Tsipras and Putin Make Amends
In the Orthodox tradition, Lent and Holy Week are traditionally a period of fasting and obedience in an effort to find one’s way back to God. It’s a time of reconciliation with one’s neighbors, one’s self, God, and in some cases, nation-states.
In other words, the meeting between Greek and Russian leaders this week couldn’t have come at a more appropriately symbolic time.
Alexis Tsipras, the somewhat-newly elected leftist prime minister of Greece, headed to Moscow this week to talk shop with Vladimir Putin. Despite the alarm bells that sounded throughout the West over Greece’s so-called pivot to Russia, the meeting between the two leaders didn’t amount to much beyond a promise to “revive and restart” relations between the two countries. Still, some called it a “Trojan Horse” — a way for Putin to exert his influence over the European Union by sneaking in with the help of an intermediary.
Putin, of course, denied this claim. “About mythology and Trojan horses and so forth: the question would be valid if I was the one going to Athens. [But] we are not forcing anyone to do anything,” he said.
Indeed, Greece received little. There were some vague promises of investment in various energy projects, some discussion of European sanctions (which Tsipras continues to condemn), and talk of boosting tourism between the two countries. Greece did get an icon looted by the Nazis back, but that was about it.
With both countries between a rock and a hard place, there is some cause for returning to more normal relations. Both once had strong economic bonds. Russia once accounted for approximately 14 percent of Greece’s imports. Until Russia implemented an embargo on EU produce in August 2014, Greece’s agricultural industry had relied on Russia as a key trading partner. Prior to the embargo, Russia took in approximately 60 percent of Greece’s peach and 90 percent of its strawberry exports. Russia has offered to try to finagle a way to permit Greece, but not the rest of the EU, to import agricultural products, but the meeting bore no fruit on this front. It’s unlikely that Russia, with its own economic woes, could even come close to matching Greece’s trade with the EU. Investment on other fronts is also largely the stuff of dreams for the same reason.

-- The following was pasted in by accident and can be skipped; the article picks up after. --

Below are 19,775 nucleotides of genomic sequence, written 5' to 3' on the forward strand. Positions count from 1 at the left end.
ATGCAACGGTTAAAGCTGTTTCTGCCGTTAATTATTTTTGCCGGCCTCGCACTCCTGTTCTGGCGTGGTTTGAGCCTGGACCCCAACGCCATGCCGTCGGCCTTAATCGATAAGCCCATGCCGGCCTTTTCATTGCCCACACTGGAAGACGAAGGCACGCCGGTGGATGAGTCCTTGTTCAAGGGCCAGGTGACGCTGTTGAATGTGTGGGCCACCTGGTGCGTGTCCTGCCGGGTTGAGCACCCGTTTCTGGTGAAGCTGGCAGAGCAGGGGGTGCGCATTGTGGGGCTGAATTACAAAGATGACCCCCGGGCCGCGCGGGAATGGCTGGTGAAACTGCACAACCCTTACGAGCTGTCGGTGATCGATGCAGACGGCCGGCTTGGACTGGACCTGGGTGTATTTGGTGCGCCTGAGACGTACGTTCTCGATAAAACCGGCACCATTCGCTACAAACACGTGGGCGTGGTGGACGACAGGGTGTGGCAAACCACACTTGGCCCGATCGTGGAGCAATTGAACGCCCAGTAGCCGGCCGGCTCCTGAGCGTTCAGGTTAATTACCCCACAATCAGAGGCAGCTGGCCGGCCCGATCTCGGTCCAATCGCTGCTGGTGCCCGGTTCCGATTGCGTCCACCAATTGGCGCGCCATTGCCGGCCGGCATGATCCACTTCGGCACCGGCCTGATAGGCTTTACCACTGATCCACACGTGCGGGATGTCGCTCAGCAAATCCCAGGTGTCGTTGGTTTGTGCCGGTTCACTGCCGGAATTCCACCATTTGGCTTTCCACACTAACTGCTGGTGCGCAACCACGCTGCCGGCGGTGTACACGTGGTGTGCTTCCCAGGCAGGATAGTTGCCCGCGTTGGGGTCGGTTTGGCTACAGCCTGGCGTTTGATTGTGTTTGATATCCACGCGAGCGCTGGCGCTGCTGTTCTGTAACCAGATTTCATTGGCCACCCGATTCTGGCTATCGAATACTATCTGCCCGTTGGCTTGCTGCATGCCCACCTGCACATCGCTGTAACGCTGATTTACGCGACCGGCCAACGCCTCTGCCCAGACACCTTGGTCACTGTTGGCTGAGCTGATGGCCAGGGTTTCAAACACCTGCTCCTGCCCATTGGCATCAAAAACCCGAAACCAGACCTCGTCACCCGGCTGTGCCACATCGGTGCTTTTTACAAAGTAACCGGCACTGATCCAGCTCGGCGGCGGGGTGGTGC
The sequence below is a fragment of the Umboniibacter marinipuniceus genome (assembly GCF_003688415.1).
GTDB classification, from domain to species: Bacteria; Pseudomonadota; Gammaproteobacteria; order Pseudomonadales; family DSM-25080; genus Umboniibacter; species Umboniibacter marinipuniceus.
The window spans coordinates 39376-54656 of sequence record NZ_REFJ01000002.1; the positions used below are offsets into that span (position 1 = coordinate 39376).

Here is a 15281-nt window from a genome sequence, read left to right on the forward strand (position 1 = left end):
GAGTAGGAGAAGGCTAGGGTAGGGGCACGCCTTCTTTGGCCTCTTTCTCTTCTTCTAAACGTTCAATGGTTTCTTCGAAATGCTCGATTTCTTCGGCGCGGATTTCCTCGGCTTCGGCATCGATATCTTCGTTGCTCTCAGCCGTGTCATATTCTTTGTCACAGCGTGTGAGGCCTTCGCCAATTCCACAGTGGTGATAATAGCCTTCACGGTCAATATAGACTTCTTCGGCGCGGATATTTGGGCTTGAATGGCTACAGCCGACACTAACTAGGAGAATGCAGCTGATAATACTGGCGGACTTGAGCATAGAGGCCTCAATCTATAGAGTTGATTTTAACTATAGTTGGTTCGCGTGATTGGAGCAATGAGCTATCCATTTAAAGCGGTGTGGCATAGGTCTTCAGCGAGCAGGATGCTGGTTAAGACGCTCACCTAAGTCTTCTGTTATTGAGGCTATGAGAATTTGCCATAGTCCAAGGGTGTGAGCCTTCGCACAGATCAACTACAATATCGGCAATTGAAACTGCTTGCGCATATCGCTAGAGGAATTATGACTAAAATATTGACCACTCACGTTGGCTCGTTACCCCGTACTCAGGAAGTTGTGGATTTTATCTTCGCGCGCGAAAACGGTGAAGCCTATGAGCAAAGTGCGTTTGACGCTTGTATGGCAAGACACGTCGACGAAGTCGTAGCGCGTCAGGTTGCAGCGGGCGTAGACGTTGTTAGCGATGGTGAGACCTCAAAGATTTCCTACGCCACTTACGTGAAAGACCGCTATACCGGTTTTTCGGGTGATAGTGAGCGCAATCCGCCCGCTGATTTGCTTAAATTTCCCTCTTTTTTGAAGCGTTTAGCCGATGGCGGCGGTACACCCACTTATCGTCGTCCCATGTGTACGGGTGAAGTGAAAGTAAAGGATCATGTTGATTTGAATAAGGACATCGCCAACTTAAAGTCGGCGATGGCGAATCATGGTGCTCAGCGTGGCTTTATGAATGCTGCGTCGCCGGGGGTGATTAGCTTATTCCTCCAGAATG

Rhetoric aside, the meeting shouldn’t be a cause for alarm for Greece’s European partners. Russia knows it can’t match the EU’s economic prowess. Plus, Putin would probably find a better partner in Greece’s far-right parties, such as the Golden Dawn, than its far-left ones.
Ultimately, the main reason Tsipras’ charm offensive with Russia is so limited boils down to the fact that Greece’s economic troubles are not Russia’s to bear. “Greece isn’t a beggar asking different countries to solve its financing problems for an economic crisis that doesn’t concern only Greece but is European,” Bloomberg reported Tsipras as saying. “It’s not a Greek problem, it’s a European problem. To the European problem, a European solution will be found.”
Like his predecessors, Tsipras understands that Greece’s economic crisis isn’t a burden it bears alone — it’s one that should fall on the shoulders of the whole of Europe. Greece isn’t ready to schlep its problems onto a third party, nor should it have to.
This was cross-posted with Foreign Policy Blogs.